Mukhtar Ablyazov (мухтар аблязов), the Kazakh billionaire who has secured a deal for Belgian citizenship, is being investigated for the assassination of his former business partner after a new independent forensic investigation into the death.
The fugitive former banker has hit out angrily at the claims after a businessman with links to organised crime admitted he had shot Yerzhan Tatishev on Ablyazov’s orders and made it look like a hunting accident.
Speaking on Kazakh television, Muratkhan Tokmadi described how over several meetings the pair discussed “the elimination of Yerzhan” and how Ablyazov persuaded him to carry out the hit and make it “look like an accidental killing”.
Ablyazov, who is temporarily resident in France, has dismissed the claims, saying he has never met Tokmadi and that the Kazakh government had forced the killer to falsely testify against him.
However, forensic evidence uncovered by American scientists reveals for the first time how the murder weapon was subtly altered while in police custody to make it look like it was faulty at the time of Tatishev’s death.
The report states: “Almost thirteen years after the fatal incident, the weapon has been examined by an independent government firearms and medical examiner who was able to determine under magnification that the weapon has been tampered with so as to allow accidental discharge.”
The report proves beyond doubt that Tatishev, who ran one of Kazakhstan’s biggest banks, was murdered with a shot to the back of his head as he drove his jeep during a hunting trip and that “the shotgun was fired by a person seated in the rear passenger area”.
The banker already feared for his life after a number of earlier assassination attempts and “was so concerned that he routinely changed his cell phone sim cards and travel patterns to and from work and replaced his security team” so as to avoid any possibility of an inside job.
Tokmadi, who had befriended the tycoon through their shared love of hunting and was sitting on the back seat of the jeep, was previously found guilty of killing Tatishev but claimed the shotgun had gone off by accident and was sentenced to just one year in prison.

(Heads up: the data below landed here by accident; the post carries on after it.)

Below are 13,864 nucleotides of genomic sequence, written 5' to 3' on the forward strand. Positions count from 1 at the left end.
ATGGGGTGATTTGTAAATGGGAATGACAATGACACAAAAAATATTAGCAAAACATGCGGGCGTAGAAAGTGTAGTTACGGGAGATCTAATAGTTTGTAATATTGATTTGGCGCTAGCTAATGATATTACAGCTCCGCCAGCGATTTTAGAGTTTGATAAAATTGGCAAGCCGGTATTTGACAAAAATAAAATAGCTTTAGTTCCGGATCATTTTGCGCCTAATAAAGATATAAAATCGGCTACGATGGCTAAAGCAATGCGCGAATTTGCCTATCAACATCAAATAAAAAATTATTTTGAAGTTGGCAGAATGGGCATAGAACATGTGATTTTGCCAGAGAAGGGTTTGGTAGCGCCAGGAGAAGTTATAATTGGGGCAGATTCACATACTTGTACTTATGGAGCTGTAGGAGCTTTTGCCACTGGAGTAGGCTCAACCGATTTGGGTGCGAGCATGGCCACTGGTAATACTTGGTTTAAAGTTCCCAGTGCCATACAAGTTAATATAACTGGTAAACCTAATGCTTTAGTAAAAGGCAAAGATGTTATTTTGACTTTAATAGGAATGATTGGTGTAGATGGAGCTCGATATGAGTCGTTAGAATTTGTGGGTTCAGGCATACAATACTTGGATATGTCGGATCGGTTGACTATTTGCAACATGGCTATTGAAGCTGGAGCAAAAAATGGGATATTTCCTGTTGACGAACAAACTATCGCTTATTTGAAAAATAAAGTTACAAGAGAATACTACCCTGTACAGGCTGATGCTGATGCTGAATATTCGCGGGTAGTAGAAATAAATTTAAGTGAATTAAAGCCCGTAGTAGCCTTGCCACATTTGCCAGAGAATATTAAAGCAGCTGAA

The American forensic report includes new blood spatter analysis, forensic examination of the gun and a reconstruction of the crime scene which prove that the former president of BTA Bank was murdered.
It shows that when the gun was initially examined by police it was found to be in perfect working order but later examinations found it was “tampered with so as to allow accidental discharge”.
The report says the firing mechanism in the shotgun was expertly altered after it was taken into police custody and this was carried out “by a professional”, most likely a corrupt police officer acting for those behind the crime.
At the time of Tatishev’s death in 2004 there was widespread speculation that he had been killed by business rivals but the rumours were dismissed by the bank.
This version of events was supported by US State Department officials who concluded in an official report, later leaked on Wikileaks, that “the fate of BTA and of Tatishev’s 24% share will, most likely, prove the best explanation to his untimely death”.
Shortly after Tatishev’s murder Ablyazov took control of BTA Bank which became Kazakhstan’s biggest, flourishing in an era of cheap capital and borrowing heavily on international financial markets.
During this period Ablyazov sold billions of dollars of bonds and borrowed from banks including Credit Suisse and JP Morgan Chase and then used a unit within BTA to lend the money to projects throughout the former Soviet bloc, according to judgements entered by UK courts.
The borrowers were shell companies controlled by Ablyazov, the judges concluded. They said he siphoned so much capital out of BTA Bank that by the time the global financial crisis struck in 2008, the lender was crippled.
As the Kazakh government moved to bail out the banking sector, BTA resisted and was taken over by force in early 2009 and Ablyazov fled to London.
The bank’s new state owners soon discovered a US$6 billion hole in the books and launched proceedings against the tycoon. In 2012 Ablyazov disappeared to escape what was the biggest ever fraud case to be heard by London’s High Court after he was handed a prison sentence for contempt of court.
BTA’s receivers pursued his assets, seizing a mansion in The Bishop’s Avenue, London’s billionaire row and a year later private investigators discovered him living in the south of France.
In 2015 the French authorities ordered that he be extradited to Russia, where he is also wanted on fraud charges, but last year the tycoon succeeded in having the ruling overturned by a court on the grounds that the request was politically motivated.
The new evidence of his involvement in the murder of his former business partner comes at a delicate moment for Belgian political leaders who have offered Ablyazov citizenship and immunity from prosecution in return for cooperation with its Kazakhgate inquiry.
The businessman has agreed to give evidence early in the new year against two Kazakh businessmen accused of paying bribes to secure citizenship in the country in the late 1990s and for the introduction of Belgium’s criminal transaction law in 2011.
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